You can learn a lot about government by studying disaster relief. You can see how federalism works, and why it sometimes doesn’t. You can learn about scale and proximity. You can see why best practices are important in crises. Finally, you’ll learn why professionalism, focus, and good management are as necessary for government as they are for business.
Every state has some form of vocational education, which is often called career and technical education. But this vital public service suffers from too many providers and not enough supply. This is a casebook example of how government could do a better job, if a leader would step forward. And it may be that only the federal government could play that leading role, as it did in the late 1800s in shaping American colleges and universities.
Public transit didn’t start out as a government service. For more than a century, it was a for-profit industry that government assisted and regulated. When ridership declined and corporations abandoned the business, governments stepped in to keep transit alive. Why? Because buses and trains help cities work better. They also make urban life more affordable and appealing.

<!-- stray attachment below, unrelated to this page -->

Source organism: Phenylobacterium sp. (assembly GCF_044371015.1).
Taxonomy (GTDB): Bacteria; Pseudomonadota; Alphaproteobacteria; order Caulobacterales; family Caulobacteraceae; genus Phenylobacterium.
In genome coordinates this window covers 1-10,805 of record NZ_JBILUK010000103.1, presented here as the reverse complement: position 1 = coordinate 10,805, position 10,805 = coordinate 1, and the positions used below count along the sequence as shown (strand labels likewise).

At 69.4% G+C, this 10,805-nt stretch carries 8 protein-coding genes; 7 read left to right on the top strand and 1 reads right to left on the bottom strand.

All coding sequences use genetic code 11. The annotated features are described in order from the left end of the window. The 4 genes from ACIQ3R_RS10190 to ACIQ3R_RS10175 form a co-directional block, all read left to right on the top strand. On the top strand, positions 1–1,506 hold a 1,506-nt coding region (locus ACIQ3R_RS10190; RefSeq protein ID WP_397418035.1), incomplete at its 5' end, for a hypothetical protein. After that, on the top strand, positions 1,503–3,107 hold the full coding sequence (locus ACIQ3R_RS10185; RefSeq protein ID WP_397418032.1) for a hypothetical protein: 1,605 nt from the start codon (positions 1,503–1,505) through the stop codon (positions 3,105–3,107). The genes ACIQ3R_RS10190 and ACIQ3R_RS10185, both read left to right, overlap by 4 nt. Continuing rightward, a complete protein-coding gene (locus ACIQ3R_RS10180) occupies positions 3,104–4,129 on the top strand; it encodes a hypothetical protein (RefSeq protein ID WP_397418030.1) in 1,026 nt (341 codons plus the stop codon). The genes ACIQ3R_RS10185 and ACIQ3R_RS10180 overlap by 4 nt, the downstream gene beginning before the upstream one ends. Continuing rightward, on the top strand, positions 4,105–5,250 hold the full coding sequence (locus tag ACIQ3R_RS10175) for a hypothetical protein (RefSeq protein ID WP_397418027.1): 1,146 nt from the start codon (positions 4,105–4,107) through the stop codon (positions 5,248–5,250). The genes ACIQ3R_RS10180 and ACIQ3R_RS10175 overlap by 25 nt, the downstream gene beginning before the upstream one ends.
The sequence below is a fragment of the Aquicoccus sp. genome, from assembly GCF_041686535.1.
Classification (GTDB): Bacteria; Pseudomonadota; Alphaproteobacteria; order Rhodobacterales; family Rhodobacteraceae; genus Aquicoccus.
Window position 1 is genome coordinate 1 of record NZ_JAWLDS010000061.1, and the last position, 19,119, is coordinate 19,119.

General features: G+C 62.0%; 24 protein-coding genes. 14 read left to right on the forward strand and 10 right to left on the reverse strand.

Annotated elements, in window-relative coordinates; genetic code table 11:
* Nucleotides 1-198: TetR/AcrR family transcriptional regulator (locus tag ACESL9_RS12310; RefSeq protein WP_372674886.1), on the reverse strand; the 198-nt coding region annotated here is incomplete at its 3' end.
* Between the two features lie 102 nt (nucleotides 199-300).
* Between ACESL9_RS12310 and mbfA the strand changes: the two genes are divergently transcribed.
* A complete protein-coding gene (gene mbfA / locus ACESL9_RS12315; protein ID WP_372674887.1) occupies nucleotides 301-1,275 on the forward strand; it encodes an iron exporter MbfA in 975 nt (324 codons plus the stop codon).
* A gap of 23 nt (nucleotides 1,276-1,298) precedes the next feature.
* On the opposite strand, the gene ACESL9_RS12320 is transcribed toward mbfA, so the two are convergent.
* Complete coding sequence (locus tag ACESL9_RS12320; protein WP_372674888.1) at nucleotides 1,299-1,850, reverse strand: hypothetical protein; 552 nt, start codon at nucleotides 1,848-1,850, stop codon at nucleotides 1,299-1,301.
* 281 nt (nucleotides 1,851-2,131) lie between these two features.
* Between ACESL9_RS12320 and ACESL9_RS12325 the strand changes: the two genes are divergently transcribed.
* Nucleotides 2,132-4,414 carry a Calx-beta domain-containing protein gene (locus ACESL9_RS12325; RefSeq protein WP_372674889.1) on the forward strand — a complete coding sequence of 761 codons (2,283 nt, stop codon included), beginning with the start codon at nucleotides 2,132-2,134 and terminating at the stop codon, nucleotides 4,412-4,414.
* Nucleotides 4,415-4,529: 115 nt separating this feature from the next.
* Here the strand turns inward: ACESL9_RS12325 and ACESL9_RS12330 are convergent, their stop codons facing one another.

With few exceptions, every time you travel on a street, road, or highway, you are on something built and maintained by a government. These are enormously expensive and land-hungry investments, but without them, modern life and a modern economy would be impossible. So, next time you walk, bike, or drive on a city street—or catch a bus to work—give some credit to government for making your journey possible.
America is a vast country with large populations on both coasts. Twice in our history, the federal government has stepped forward to connect the coasts: with the building of the transcontinental railroads and, a century later, through the interstate highway system. Both were enormous undertakings that brought economic benefits to all Americans. No private company or collection of companies could have managed either of these tasks on its own. If you’re looking for a textbook case of why we need government, here it is.